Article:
Internet intermediaries such as Expedia and Travelocity may find it advantageous to award their customers points in hotel chains’ frequent guest programs, but the major hotel groups have resisted that step so far, according to a report by the Cornell University Center for Hospitality Research.
The report by Cornell professors Bill Carroll and Judy Siguaw examined the complex situation that hotel chains face in dealing with Web sites that sell discounted rooms using a merchant model.
The authors suggest that, eventually, one hotel chain may break the current reluctance to offer loyalty points for Internet merchant sales. The report, entitled An Examination of Internet Intermediaries and Hotel Loyalty Programs: How Will Guests Get their Points? (based on earlier research by Phocuswright) looks at the relationship between hotel chains and internet merchants with regard to loyalty programs.
The negotiations between the hotel chains and Internet intermediaries have become critical because business travelers have begun to use the Internet more heavily to book their trips and accommodations.
Because of the desire to gain direct Internet bookings, hotel companies would prefer not to award points to business travelers for those discounted rooms. The intermediaries, on the other hand, would like to strengthen their position by offering hotel loyalty-program points.
According to the report, the decision whether or not to allow intermediaries to award hotel loyalty points hinges in part on whether those merchants can, in fact, shift market share to a hotel chain that is featured on their Web site. A game-theory analysis of the situation suggests that a first-mover chain would gain some advantage over its competitors by offering points for the intermediaries’ sales. However, that advantage would soon be lost when competitors match the offer.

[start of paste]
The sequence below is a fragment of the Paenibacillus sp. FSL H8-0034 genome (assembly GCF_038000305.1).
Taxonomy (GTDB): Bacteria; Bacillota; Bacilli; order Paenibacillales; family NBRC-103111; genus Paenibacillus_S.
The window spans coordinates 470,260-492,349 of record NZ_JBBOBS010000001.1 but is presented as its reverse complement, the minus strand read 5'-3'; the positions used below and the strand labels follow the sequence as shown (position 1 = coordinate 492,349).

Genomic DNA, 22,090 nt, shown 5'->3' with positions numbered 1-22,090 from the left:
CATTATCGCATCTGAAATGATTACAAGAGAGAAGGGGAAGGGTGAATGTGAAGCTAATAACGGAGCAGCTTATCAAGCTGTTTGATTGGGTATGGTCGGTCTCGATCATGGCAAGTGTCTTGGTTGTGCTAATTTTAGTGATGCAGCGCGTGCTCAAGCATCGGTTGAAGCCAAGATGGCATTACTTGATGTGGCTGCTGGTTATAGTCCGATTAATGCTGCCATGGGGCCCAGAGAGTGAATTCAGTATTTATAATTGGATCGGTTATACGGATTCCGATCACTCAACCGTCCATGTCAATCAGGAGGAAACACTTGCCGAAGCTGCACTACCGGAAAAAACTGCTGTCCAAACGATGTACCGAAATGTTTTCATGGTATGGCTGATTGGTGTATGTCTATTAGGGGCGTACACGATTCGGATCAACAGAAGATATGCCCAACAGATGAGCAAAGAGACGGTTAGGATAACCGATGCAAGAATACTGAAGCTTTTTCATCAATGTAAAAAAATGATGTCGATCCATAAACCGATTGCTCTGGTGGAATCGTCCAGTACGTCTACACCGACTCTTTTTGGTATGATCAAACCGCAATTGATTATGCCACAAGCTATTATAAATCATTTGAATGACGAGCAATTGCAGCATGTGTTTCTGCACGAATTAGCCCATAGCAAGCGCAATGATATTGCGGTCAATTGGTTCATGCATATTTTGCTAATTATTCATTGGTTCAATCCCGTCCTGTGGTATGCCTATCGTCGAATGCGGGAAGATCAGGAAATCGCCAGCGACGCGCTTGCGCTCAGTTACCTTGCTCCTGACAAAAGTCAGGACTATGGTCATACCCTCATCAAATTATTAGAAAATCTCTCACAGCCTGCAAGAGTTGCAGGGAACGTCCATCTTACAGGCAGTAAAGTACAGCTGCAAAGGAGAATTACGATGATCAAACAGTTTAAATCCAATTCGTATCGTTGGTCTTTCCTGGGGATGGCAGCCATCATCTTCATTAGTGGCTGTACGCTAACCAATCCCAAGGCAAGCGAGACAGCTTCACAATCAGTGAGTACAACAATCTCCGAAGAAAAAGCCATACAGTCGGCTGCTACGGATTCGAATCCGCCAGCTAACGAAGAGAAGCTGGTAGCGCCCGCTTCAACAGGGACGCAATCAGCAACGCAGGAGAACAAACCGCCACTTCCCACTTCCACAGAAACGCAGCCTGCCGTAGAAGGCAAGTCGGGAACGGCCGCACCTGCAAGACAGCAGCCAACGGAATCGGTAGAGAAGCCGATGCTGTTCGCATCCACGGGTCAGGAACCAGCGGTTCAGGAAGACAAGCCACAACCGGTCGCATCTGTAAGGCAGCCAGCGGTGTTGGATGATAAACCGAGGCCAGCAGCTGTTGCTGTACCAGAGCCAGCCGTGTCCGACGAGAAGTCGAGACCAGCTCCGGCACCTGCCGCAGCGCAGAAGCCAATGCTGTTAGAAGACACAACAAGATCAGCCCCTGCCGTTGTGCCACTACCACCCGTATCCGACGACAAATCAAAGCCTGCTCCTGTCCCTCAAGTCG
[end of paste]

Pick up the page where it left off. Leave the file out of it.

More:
As a practical matter, individual properties often grant their frequent guests loyalty points even if they haven’t technically earned them. While the hotel executives interviewed for the report asserted that their loyalty programs encourage customer loyalty, those executives also admitted that most of their loyalty program members also participate in other chains’ programs.
Carroll and Siguaw point out that the customer information gleaned from loyalty program members is a considerable benefit of operating a loyalty program.
Given the cost of operating a frequent guest loyalty program, Carroll and Siguaw suggest that if a chain did agree to award points for merchant-intermediary sales, that chain might create a different class of points or offer a reduced number of points for business customers who book on the Internet.
Despite the intermediaries’ wish to offer loyalty points, the report’s authors do not expect them to develop their own hotel-like frequent guest loyalty programs, due largely to the expense of setting up and running them.
Carroll is a senior lecturer at the Cornell School of Hotel Administration, and Siguaw is dean of Cornell-Nanyang Institute of Hospitality Management and J. Thomas Clark Professor of Entrepreneurship and Personal Enterprise at the Hotel School.